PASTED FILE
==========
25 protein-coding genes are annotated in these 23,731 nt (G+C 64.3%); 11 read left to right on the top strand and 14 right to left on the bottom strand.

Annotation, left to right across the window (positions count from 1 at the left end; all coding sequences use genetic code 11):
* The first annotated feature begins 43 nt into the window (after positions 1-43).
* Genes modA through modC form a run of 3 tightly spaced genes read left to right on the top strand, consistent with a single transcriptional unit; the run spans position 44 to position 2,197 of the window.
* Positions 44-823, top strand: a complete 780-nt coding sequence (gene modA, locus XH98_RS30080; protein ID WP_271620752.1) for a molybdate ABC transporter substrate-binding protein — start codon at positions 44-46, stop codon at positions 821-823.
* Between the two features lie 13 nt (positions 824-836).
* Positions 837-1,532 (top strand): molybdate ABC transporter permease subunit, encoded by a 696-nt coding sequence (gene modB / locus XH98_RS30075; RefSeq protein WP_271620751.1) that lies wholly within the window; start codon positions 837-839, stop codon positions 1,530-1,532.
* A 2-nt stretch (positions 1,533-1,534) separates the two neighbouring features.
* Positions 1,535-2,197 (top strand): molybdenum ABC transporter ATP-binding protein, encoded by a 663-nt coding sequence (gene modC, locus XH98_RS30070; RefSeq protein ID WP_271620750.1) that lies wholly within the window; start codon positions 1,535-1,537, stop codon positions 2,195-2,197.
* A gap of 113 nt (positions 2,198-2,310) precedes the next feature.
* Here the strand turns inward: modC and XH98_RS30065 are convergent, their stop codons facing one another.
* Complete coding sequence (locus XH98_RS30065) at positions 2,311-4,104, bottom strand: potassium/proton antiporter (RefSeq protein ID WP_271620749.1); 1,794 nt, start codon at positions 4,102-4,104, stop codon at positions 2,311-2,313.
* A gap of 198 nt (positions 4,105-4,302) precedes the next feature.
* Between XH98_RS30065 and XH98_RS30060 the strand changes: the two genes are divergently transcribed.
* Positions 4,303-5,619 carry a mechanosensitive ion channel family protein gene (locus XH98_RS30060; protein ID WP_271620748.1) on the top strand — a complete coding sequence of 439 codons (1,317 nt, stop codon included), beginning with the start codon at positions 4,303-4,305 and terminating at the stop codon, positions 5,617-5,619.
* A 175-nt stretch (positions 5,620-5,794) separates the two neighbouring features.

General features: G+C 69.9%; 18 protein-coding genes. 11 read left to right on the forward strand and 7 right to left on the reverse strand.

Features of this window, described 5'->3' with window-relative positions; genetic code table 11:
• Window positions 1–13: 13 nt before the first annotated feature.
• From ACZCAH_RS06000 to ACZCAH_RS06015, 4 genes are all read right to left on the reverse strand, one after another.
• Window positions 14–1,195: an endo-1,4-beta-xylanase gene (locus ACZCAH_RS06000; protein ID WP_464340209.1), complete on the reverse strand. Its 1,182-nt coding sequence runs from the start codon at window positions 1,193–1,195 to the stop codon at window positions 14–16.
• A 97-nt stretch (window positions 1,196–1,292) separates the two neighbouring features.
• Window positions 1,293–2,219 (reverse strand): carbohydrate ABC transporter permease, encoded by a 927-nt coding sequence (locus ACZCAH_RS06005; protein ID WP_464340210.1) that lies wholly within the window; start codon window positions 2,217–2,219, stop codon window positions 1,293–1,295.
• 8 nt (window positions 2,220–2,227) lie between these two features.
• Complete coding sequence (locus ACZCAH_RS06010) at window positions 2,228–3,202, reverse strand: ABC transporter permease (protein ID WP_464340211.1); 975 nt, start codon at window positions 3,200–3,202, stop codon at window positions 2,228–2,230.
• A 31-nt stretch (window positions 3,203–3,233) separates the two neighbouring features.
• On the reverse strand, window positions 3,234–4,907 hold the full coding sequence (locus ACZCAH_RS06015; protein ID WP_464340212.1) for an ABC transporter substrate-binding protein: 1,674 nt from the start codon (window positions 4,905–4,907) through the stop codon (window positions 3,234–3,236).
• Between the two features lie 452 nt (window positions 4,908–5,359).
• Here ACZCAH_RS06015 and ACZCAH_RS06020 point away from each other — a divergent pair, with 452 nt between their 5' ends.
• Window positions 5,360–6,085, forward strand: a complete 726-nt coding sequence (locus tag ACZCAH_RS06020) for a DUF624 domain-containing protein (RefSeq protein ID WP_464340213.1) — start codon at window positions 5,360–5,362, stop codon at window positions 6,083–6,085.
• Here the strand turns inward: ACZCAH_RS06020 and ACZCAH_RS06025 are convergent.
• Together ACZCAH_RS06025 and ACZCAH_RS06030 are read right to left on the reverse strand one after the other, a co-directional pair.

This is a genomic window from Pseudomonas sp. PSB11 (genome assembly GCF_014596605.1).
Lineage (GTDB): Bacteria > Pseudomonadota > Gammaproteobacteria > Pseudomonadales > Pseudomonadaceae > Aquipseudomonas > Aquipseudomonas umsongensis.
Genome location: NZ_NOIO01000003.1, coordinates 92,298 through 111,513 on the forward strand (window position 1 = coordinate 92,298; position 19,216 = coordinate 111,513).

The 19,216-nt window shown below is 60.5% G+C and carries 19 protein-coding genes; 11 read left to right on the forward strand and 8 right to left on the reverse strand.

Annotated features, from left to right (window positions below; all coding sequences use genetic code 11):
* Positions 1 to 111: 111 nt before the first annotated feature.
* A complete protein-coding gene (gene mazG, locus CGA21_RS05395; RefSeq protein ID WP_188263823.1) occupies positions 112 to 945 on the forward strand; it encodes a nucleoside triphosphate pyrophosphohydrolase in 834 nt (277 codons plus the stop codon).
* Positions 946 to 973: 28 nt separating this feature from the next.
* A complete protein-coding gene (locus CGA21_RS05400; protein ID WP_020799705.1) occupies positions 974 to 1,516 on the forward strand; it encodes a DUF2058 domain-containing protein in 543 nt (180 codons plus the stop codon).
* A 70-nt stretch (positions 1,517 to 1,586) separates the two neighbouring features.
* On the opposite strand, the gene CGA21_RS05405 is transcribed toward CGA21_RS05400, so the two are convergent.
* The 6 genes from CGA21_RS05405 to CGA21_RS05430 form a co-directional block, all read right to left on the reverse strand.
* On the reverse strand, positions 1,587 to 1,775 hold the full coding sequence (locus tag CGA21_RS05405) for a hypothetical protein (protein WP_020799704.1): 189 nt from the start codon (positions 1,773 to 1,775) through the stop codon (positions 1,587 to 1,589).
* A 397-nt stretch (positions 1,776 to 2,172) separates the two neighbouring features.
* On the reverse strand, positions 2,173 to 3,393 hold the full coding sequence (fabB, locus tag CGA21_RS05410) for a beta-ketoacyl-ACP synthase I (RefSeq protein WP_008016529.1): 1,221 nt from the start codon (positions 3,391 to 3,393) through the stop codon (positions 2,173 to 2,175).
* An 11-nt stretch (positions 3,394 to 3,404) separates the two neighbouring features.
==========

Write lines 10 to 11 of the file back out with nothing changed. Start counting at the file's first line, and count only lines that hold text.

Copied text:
* A gap of 113 nt (positions 2,198-2,310) precedes the next feature.
* Here the strand turns inward: modC and XH98_RS30065 are convergent, their stop codons facing one another.